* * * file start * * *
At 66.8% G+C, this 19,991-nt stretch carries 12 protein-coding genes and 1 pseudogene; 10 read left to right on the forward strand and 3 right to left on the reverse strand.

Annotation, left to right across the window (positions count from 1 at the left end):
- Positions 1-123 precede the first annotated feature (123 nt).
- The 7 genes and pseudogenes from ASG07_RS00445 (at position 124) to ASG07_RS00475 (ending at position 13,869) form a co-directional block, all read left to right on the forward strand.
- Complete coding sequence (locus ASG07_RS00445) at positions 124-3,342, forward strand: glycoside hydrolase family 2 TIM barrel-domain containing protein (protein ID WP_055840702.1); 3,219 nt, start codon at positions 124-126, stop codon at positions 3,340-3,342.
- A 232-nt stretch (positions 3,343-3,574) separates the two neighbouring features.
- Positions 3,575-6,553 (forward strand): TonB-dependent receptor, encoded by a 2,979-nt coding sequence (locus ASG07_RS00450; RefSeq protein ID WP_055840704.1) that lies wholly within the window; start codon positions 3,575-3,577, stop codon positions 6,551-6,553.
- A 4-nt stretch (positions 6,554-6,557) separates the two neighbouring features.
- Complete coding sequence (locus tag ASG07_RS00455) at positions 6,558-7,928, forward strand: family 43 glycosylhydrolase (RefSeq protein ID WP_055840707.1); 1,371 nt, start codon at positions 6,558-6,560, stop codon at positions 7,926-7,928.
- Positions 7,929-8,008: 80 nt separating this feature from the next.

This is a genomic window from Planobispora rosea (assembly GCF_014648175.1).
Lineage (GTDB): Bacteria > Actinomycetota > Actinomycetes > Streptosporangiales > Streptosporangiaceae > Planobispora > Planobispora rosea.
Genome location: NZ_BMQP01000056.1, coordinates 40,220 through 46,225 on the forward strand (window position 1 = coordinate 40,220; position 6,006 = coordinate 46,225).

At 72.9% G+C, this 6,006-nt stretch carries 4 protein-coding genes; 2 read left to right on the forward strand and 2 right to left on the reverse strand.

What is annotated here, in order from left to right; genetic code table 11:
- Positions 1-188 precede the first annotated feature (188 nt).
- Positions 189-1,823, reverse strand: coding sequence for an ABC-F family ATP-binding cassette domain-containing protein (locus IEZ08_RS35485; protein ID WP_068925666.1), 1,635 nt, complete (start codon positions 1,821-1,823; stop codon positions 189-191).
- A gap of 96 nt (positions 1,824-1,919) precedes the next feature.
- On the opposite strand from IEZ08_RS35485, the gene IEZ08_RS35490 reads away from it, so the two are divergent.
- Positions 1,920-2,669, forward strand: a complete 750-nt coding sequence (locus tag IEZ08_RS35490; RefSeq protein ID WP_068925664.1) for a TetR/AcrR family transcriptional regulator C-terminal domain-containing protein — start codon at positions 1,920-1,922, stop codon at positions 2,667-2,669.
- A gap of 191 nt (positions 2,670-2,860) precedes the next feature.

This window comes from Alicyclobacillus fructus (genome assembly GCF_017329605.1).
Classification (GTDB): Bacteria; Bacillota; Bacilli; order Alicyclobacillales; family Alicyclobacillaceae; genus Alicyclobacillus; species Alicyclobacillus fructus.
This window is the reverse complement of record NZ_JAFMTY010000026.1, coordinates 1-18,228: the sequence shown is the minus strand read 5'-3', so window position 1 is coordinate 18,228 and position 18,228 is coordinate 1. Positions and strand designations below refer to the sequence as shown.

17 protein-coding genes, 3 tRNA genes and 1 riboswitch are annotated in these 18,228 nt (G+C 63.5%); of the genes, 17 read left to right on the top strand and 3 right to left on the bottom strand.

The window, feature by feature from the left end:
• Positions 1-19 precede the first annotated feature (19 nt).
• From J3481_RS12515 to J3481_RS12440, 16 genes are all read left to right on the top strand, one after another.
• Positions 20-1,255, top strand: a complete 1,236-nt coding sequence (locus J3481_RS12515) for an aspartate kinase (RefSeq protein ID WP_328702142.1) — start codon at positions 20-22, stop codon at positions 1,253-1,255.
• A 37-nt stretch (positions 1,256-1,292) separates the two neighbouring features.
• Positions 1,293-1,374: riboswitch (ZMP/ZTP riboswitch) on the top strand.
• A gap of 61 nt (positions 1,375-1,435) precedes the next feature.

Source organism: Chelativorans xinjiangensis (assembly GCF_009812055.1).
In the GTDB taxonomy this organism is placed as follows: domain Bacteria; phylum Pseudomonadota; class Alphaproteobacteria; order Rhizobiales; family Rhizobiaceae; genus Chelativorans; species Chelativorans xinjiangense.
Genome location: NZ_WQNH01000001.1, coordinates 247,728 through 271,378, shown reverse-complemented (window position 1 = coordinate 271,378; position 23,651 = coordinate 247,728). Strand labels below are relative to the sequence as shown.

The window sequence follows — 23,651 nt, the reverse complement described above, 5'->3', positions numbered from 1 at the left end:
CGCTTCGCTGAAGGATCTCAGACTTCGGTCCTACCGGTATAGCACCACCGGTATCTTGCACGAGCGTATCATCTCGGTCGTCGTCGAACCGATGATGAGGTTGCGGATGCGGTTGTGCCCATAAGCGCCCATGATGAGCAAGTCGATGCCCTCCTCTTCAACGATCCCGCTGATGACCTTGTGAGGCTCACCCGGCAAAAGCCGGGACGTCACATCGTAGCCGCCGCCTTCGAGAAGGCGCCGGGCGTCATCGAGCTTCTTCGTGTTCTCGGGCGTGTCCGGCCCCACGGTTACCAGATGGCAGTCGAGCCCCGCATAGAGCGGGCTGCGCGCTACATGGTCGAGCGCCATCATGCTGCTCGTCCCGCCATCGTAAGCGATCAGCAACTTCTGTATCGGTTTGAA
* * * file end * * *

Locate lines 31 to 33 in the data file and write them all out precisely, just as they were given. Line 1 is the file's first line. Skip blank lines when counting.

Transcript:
• Positions 1,293-1,374: riboswitch (ZMP/ZTP riboswitch) on the top strand.
• A gap of 61 nt (positions 1,375-1,435) precedes the next feature.

Source organism: Chelativorans xinjiangensis (assembly GCF_009812055.1).